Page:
Police in Zimbabwe arrested The Guardian's Harare correspondent, Andrew Meldrum, yesterday in a continuing crackdown on independent journalists.
Mr Meldrum, 51, who is American by birth but has permanent residence in Zimbabwe, was picked up from his home in Harare on a charge of "abusing journalistic privilege and publishing false news", which carries a two-year jail sentence.
He is the seventh independent journalist to have been arrested under the Access to Information and Protection of Privacy Act passed shortly after Robert Mugabe won a new term in the presidential election in March, which according to most international observers was rigged.
The arrest of Mr Meldrum follows the detention on Tuesday of two journalists on Zimbabwe's only independent daily, the Daily News, Lloyd Mudiwa and Collin Chiwanza. All three are being held over a story last week alleging that a 53-year-old supporter of the opposition Movement for Democratic Change (MDC) was decapitated by pro-government militias in full view of her two young daughters. The police have denied the report.
Mr Meldrum has also been repeatedly named by the government in its attacks on British media coverage of Zimbabwe's two-year political and economic crisis. He was still in police custody last night.
Alan Rusbridger, the editor of The Guardian criticised the arrest and demanded his immediate release. "It is outrageous that he should be the subject of criminal charges for doing the job of a reporter and we call on the Zimbabwean government to release him immediately and to drop charges against him and his colleagues on the Daily News," he said.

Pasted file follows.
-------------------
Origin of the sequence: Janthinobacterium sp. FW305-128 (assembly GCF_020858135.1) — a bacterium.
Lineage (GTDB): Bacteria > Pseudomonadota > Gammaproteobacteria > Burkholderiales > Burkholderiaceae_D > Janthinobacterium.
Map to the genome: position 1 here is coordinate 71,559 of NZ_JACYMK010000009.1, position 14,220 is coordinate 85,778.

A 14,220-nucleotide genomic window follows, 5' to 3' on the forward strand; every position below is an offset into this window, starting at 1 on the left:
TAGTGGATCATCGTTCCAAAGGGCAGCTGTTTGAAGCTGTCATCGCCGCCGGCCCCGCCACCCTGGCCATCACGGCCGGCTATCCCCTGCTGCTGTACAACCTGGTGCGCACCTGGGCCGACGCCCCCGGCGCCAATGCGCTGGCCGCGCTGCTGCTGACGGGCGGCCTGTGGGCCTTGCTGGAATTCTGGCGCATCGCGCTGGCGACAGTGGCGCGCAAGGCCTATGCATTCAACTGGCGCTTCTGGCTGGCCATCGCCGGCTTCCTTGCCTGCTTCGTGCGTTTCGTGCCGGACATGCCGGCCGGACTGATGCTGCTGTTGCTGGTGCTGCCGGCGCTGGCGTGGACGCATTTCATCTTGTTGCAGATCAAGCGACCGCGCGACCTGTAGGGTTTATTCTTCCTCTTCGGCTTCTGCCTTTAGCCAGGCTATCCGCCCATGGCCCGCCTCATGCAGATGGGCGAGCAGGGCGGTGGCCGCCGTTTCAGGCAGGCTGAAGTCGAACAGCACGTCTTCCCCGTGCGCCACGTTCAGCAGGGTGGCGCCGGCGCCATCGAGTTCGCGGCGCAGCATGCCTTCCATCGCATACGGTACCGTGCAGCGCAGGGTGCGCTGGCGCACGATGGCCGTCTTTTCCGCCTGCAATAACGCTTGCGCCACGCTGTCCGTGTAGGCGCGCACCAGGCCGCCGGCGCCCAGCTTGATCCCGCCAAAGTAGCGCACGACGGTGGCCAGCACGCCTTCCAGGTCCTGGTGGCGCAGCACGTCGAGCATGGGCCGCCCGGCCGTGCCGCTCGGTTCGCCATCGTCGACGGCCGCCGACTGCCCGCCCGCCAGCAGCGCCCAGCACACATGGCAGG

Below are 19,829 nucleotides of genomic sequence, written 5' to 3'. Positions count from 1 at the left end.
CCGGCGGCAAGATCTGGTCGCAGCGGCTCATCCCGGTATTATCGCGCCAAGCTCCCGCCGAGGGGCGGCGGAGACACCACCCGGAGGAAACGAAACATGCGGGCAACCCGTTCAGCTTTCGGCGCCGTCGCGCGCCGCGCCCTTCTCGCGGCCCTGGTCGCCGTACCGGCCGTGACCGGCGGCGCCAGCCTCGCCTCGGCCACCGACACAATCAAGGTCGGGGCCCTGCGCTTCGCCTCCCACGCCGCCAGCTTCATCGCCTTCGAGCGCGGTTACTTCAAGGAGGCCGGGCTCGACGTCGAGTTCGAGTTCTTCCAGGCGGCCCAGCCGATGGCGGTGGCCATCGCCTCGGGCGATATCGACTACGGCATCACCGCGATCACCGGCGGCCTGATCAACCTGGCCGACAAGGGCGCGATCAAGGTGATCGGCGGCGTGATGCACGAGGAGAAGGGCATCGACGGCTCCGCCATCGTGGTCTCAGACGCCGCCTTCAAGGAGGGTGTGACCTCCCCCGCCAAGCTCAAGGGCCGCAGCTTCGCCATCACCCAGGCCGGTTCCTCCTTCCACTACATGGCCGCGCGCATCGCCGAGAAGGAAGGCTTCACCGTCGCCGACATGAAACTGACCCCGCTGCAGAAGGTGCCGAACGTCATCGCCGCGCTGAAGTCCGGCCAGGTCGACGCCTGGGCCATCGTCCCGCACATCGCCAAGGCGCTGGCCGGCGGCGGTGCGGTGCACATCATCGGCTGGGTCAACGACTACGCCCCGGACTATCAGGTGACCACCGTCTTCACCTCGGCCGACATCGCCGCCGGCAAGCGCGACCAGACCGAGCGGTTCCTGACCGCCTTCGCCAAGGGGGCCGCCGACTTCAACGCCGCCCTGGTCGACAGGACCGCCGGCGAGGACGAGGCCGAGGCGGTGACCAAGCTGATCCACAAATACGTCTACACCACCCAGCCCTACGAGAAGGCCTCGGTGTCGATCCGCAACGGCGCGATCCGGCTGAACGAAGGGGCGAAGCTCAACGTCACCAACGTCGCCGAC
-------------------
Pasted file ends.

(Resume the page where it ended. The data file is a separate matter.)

The MDC originally announced the "murder" of Brandina Tadyanemhandu in Magunje, Mashonaland West Province, but later retracted the statement, saying her husband had cooked up the story in an attempt to get money for her funeral.
Interviewed by the Daily News, her husband said his wife had been "murdered". The newspaper has since admitted it could have been misled by Mr Tadyanemhandu, who failed to show reporters his wife's grave, and has retracted its story. International news agencies and newspapers outside Zimbabwe published the story quoting the Daily News and the MDC. It is believed Mr Tadyanemhandu could have been used by the ruling Zanu-PF party as part of an attempt to discredit reports about the continuing onslaught against the opposition by pro-Mugabe militants.
Human rights groups say 54 opposition supporters have been killed since the election and thousands of others have been beaten, tortured and injured.
The Commercial Farmers Union announced yesterday that Thomas Bayley, an 89-year-old farmer who was besieged in his home for 37 days by Mugabe supporters, had died in his sleep.
Mr Bayley and his wife, Edith, 79, had refused to comply with an order to leave a farm in Mazowe which an unnamed top government official had earmarked for seizure. Mr Bayley, who was hailed as a symbol of farmers' resistance against the illegal land invasions, was admitted to hospital last week after collapsing at his home.
At a May Day rally, Lovemore Matombo, the president of the Zimbabwe Congress of Trade Unions, described Mr Mugabe as an "enemy" of the people, and said the labour movement would soon call for a general strike to protest against his policies.Reuse content